It is generally recommended adults get at least seven hours of sleep each night. Turns out one of the most common ways to increase the number of hours spent in Zzzz-land may have a significant downside: A University of Alabama at Birmingham study suggests older drivers who take sleeping pills containing zolpidem have a higher incidence of car crashes.

Sleeping less than seven hours a night is associated with an increased risk for obesity, diabetes, high blood pressure, heart disease, stroke, and even mental distress, according to the Centers for Disease Control and Prevention. One of the CDC's recent surveys finds nearly two-thirds of 444,306 adults say they are sleeping seven or eight hours each night. However, nearly 35 percent reported getting less than six hours of sleep each night, while 8 percent reported nine hours or more.

Yet, when people try to improve their sleep by taking pills, unintended consquences may follow. Aware of the high rate of sleeping pill use among people who have trouble sleeping, a research team guided by Dr. Gerald McGwin, a professor in UAB's department of epidemiology, hypothesized there might be an increased risk of car crashes among very old drivers using zolpidem-containing pills such as Ambien, Intermezzo, Stilnox, and Zonadin. And so they investigated in Alabama, one of the "sleep-deprived" states, according to the CDC report.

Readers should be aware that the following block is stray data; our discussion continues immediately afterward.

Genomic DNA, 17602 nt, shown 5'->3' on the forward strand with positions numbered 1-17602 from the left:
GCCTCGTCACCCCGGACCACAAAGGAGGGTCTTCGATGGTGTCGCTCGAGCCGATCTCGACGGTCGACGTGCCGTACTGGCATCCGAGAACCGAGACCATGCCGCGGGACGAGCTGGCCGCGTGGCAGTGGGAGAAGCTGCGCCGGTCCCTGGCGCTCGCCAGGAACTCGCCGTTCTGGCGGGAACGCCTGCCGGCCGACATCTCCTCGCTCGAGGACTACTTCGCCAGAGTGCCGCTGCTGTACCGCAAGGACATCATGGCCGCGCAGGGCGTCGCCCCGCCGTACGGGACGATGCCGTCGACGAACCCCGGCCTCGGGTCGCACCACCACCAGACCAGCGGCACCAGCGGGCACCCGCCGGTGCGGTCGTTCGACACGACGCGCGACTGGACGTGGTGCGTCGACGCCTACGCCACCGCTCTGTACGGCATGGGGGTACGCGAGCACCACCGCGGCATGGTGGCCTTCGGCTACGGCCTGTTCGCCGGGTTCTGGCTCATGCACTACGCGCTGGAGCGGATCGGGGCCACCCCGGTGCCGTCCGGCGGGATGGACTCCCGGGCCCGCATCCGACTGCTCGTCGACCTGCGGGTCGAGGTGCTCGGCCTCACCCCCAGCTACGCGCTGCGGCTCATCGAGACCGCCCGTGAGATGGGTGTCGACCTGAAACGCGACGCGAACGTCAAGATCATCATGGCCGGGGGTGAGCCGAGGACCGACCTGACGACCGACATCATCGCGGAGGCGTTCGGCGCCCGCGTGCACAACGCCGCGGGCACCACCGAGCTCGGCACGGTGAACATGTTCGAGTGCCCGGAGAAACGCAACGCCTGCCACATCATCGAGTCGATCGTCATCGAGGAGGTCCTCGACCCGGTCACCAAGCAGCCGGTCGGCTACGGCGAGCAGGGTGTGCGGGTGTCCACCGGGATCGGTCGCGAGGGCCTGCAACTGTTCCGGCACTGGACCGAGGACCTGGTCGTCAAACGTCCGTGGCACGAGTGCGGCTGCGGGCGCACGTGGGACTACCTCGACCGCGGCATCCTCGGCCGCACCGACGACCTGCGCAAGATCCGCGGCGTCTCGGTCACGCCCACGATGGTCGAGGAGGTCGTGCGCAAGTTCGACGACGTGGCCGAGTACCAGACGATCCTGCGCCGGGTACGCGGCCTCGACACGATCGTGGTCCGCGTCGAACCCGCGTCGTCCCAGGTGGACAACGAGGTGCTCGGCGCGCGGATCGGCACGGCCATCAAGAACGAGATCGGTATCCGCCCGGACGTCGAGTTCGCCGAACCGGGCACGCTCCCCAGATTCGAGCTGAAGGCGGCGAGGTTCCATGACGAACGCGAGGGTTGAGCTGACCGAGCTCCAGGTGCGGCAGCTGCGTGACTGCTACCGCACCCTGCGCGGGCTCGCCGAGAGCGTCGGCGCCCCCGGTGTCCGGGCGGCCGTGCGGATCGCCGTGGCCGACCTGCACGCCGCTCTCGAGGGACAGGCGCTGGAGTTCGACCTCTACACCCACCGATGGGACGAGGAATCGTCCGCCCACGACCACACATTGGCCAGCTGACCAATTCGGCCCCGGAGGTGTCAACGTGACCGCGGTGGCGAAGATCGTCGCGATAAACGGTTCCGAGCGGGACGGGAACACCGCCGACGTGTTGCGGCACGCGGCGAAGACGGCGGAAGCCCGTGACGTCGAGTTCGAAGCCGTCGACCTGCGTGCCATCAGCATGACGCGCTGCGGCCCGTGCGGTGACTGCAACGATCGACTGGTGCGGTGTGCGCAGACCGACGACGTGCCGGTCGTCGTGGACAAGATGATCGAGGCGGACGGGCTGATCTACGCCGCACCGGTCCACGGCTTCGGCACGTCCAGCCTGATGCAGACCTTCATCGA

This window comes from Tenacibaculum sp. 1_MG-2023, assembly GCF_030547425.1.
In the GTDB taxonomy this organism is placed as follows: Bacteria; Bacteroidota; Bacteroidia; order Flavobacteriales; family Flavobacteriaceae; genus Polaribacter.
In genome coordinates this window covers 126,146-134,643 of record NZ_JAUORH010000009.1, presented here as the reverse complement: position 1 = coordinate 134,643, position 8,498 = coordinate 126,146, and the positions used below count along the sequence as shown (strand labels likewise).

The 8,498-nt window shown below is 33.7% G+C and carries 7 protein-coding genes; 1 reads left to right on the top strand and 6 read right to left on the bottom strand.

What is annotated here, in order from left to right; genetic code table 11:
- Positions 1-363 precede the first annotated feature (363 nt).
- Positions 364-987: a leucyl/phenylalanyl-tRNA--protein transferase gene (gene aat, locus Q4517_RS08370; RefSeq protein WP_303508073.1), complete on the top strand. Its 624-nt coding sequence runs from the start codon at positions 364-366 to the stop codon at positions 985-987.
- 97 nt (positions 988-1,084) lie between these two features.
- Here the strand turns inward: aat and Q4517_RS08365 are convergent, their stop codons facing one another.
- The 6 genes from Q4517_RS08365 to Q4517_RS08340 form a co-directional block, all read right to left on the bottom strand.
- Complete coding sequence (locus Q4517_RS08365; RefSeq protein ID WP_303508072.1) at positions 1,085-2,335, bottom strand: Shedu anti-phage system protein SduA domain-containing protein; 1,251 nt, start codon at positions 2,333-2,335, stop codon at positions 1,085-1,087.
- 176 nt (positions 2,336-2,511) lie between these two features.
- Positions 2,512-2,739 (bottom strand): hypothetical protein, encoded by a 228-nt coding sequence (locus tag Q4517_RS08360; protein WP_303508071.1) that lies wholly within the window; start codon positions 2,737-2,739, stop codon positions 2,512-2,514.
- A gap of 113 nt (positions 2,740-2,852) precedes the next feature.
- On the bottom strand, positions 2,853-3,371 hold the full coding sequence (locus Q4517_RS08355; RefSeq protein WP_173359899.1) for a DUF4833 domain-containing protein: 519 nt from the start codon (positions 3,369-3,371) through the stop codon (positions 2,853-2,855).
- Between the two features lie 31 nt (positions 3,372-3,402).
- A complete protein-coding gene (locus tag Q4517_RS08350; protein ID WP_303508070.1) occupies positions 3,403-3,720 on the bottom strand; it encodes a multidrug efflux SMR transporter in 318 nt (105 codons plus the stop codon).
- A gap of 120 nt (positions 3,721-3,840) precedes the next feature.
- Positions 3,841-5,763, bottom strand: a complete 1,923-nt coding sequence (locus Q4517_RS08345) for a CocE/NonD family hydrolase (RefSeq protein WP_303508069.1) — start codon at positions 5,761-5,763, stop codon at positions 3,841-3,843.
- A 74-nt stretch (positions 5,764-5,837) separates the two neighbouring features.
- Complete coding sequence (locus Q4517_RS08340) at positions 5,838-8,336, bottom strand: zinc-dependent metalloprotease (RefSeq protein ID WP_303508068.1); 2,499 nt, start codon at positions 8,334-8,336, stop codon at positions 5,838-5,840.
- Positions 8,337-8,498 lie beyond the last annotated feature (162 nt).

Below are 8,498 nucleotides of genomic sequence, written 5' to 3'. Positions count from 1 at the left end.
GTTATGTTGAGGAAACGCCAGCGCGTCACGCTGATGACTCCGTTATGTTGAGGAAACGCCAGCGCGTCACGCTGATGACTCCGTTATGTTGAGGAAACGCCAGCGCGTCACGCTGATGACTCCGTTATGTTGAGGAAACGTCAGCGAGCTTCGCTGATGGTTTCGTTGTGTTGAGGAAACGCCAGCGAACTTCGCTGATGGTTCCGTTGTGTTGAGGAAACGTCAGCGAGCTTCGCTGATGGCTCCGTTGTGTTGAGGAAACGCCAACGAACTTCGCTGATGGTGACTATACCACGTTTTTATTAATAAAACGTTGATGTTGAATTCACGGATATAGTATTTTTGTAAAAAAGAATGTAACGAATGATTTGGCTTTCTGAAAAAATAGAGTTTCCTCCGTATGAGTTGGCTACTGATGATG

Alternative Sleep Aids

The researchers surveyed 2,000 north central Alabama sleeping pill users over the age of 70 who had driven within the past three months. The team compared each participant’s driving history to that of a similar (in terms of age and gender), non-sleeping pill user. Crunching the numbers, the scientists discovered a link between the pills and collisions.

Overall, the 5-year collision rate was higher for sleeping pill users than for non-users: 46 percent higher, the researchers say. Use of sleeping pills was highest in women and the oldest adults in the group. This translated to a 65-percent higher crash rate for women prescribed sleeping pills (compared to those who didn't) and a 124-percent higher rate for 80-year-olds prescribed pills. Among men who used zolpidem, their crash rate was 23 percent higher compared to non-users.

Based on these results, the team recommends doctors suggest behavioral treatments for their older patients, particularly women and those 80 or older, instead of immediately prescribing zolpidem as a sleep aid. Meditation, avoiding caffeine, supplements, and even cognitive behavioral therapy work for many people who find it difficult to power-down for the night, according to the National Institutes of Health National Center for Complementary and Integrative Health.

Source: Booth JN, Behring M, Cantor RS, et al. Zolpidem use and motor vehicle collisions in older drivers. SleepMedicine. 2016.